Gen 2 Roman Gladius, not right?
QUESTION: Paul, I have been reading the information about swords on your site, and realized that I have been buying pieces of crap for the last few years. I recently saw the review you gave on the Roman Gladius, by Generation 2. I ordered that sword from Imperial Weapons. They were nice enough to deal with. I phoned them and asked them if I needed to order that sword with a sharpening service, as I was hoping to do a little backyard cutting. They assured me that the sword came super sharp and that there would be no need to order that service. I waited 2 months for the sword to come as they were sold out (even though their website said IN STOCK,) which was really no big deal. However when I got the sword it was so dull it couldn't cut through anything! Seeing this was my first real sword, I was extremely disappointed. Now, I live in Canada, is there some kind of law that you know of that will not allow anyone to ship sharp swords here? The reason I am asking, is that I'd like to buy some of the Cheness pieces and I don't want to if they are not going to get through customs, or will show up dull! As you know it is too expensive to get sharpening for Japanese swords.
ANSWER: Hi Ray,
There are no laws that prohibit sending sharpened swords to Canada. I don't think that razor sharp is the correct description for a Roman Gladius, 'sword sharp' and 'razor sharp' are too different things. From memory (and this is going back a while, the Gladius was one of SBG's first ever reviews!) - the Gladius did not cut so well on coke bottles and the like, however it performed better on more substantial targets such as the hardened bamboo pole and a woodblock.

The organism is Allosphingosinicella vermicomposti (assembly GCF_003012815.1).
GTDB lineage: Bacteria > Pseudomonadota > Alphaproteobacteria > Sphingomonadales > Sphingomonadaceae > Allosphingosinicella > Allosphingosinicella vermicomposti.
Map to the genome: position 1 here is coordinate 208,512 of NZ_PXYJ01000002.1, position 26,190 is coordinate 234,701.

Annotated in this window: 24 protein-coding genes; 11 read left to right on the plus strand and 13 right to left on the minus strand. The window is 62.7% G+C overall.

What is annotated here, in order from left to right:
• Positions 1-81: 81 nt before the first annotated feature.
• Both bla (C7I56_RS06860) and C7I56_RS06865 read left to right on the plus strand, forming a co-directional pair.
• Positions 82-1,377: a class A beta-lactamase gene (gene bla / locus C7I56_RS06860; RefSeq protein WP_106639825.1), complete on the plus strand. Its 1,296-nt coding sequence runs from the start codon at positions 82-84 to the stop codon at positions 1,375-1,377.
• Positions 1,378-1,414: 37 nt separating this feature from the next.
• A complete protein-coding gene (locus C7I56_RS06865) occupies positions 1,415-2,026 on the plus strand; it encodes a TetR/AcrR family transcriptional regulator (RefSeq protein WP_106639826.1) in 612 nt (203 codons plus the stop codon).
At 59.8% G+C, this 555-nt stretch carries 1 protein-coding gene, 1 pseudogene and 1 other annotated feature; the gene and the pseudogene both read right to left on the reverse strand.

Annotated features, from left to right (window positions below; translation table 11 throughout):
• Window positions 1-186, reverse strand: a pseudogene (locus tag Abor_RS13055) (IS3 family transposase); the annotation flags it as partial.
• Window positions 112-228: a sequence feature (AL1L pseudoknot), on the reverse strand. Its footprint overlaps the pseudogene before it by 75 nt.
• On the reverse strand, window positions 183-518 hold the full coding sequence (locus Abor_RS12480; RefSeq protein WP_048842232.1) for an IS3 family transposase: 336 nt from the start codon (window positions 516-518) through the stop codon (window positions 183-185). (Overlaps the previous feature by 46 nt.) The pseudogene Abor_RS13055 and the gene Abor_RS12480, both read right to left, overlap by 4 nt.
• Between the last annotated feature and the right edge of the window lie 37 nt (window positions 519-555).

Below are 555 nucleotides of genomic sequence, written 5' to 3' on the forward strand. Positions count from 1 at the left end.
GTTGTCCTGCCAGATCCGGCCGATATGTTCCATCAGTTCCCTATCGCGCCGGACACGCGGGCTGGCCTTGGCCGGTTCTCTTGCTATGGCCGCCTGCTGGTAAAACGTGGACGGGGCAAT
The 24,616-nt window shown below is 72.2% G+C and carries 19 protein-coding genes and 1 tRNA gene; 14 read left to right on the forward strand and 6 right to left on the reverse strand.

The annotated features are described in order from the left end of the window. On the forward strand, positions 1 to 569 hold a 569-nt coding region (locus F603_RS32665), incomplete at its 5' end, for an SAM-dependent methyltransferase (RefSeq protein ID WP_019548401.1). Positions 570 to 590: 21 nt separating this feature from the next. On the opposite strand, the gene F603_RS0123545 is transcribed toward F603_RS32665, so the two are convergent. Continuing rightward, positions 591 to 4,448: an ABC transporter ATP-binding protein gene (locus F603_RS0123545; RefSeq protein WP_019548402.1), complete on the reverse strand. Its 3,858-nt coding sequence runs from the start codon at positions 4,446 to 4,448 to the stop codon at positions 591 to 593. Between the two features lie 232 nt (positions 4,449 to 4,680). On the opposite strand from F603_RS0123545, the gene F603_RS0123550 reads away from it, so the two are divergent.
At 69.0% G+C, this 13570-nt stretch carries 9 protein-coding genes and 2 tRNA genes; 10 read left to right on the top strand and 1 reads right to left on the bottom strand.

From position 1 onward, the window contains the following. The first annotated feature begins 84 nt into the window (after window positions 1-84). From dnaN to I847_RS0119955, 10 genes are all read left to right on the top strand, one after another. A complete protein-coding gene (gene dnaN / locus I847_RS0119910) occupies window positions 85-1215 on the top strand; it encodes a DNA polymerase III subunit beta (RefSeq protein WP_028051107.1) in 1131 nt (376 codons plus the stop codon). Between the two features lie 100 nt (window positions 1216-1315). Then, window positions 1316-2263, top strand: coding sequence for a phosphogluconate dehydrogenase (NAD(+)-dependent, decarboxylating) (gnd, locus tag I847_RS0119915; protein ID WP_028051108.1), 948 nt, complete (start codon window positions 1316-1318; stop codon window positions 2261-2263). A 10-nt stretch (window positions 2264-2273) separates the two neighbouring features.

It should also be kept in mind that a Gladius is primarily a thrusting sword. While it can and did cut, cutting was a secondary function at best.
A Katana on the other hand is primarily a cutter, and you should have no problems cutting with it. Technique does indeed play a part, such as with a Katana you need to kind of 'draw cut' with it (explained more in the Sword Training section on SBG), but these things are not hard to learn. The most important thing is SAFETY, as I know someone who recently - with this very same sword, accidently sliced open his leg and needed 55 stitches (the incident is recorded HERE on the SBG Sword Forum - but be warned, the pictures are VERY graphic and not for the faint of stomach).
Stay safe and have fun.